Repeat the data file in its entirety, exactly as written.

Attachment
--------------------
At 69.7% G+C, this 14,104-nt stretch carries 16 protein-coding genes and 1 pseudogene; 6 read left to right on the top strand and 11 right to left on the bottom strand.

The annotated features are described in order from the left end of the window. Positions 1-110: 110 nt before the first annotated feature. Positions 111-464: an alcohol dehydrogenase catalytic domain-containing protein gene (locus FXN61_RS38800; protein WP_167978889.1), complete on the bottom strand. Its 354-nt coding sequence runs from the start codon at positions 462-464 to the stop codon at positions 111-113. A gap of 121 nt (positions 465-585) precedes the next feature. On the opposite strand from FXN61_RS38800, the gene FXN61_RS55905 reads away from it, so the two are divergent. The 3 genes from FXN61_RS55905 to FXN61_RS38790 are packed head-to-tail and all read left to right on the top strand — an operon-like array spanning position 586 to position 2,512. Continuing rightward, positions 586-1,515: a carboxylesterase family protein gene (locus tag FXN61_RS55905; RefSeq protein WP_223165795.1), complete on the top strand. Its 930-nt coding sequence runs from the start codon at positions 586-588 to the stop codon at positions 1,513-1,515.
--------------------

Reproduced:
At 69.7% G+C, this 14,104-nt stretch carries 16 protein-coding genes and 1 pseudogene; 6 read left to right on the top strand and 11 right to left on the bottom strand.

The annotated features are described in order from the left end of the window. Positions 1-110: 110 nt before the first annotated feature. Positions 111-464: an alcohol dehydrogenase catalytic domain-containing protein gene (locus FXN61_RS38800; protein WP_167978889.1), complete on the bottom strand. Its 354-nt coding sequence runs from the start codon at positions 462-464 to the stop codon at positions 111-113. A gap of 121 nt (positions 465-585) precedes the next feature. On the opposite strand from FXN61_RS38800, the gene FXN61_RS55905 reads away from it, so the two are divergent. The 3 genes from FXN61_RS55905 to FXN61_RS38790 are packed head-to-tail and all read left to right on the top strand — an operon-like array spanning position 586 to position 2,512. Continuing rightward, positions 586-1,515: a carboxylesterase family protein gene (locus tag FXN61_RS55905; RefSeq protein WP_223165795.1), complete on the top strand. Its 930-nt coding sequence runs from the start codon at positions 586-588 to the stop codon at positions 1,513-1,515.